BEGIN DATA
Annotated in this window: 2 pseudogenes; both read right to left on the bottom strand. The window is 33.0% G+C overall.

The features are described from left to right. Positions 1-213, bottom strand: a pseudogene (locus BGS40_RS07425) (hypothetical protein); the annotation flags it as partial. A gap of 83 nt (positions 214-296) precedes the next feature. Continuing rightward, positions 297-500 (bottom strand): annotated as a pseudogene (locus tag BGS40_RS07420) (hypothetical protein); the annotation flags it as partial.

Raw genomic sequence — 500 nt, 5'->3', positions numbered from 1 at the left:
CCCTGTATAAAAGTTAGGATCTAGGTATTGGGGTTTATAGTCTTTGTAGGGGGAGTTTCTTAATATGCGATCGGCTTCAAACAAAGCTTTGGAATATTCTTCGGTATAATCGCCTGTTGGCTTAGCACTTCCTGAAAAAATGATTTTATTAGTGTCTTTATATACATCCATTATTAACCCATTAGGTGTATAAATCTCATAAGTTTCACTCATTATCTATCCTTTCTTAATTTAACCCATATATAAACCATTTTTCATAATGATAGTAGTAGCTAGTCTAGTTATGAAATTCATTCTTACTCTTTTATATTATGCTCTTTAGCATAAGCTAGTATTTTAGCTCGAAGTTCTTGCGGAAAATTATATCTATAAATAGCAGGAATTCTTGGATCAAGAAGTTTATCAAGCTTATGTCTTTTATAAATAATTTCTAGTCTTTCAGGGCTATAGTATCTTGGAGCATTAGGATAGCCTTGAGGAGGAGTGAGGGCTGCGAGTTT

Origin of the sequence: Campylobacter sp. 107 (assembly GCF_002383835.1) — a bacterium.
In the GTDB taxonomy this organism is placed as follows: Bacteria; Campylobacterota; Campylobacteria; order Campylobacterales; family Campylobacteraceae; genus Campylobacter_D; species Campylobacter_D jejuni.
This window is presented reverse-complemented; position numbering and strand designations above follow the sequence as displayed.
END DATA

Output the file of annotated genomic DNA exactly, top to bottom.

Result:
Annotated in this window: 2 pseudogenes; both read right to left on the bottom strand. The window is 33.0% G+C overall.

The features are described from left to right. Positions 1-213, bottom strand: a pseudogene (locus BGS40_RS07425) (hypothetical protein); the annotation flags it as partial. A gap of 83 nt (positions 214-296) precedes the next feature. Continuing rightward, positions 297-500 (bottom strand): annotated as a pseudogene (locus tag BGS40_RS07420) (hypothetical protein); the annotation flags it as partial.

Raw genomic sequence — 500 nt, 5'->3', positions numbered from 1 at the left:
CCCTGTATAAAAGTTAGGATCTAGGTATTGGGGTTTATAGTCTTTGTAGGGGGAGTTTCTTAATATGCGATCGGCTTCAAACAAAGCTTTGGAATATTCTTCGGTATAATCGCCTGTTGGCTTAGCACTTCCTGAAAAAATGATTTTATTAGTGTCTTTATATACATCCATTATTAACCCATTAGGTGTATAAATCTCATAAGTTTCACTCATTATCTATCCTTTCTTAATTTAACCCATATATAAACCATTTTTCATAATGATAGTAGTAGCTAGTCTAGTTATGAAATTCATTCTTACTCTTTTATATTATGCTCTTTAGCATAAGCTAGTATTTTAGCTCGAAGTTCTTGCGGAAAATTATATCTATAAATAGCAGGAATTCTTGGATCAAGAAGTTTATCAAGCTTATGTCTTTTATAAATAATTTCTAGTCTTTCAGGGCTATAGTATCTTGGAGCATTAGGATAGCCTTGAGGAGGAGTGAGGGCTGCGAGTTT

Origin of the sequence: Campylobacter sp. 107 (assembly GCF_002383835.1) — a bacterium.
In the GTDB taxonomy this organism is placed as follows: Bacteria; Campylobacterota; Campylobacteria; order Campylobacterales; family Campylobacteraceae; genus Campylobacter_D; species Campylobacter_D jejuni.
This window is presented reverse-complemented; position numbering and strand designations above follow the sequence as displayed.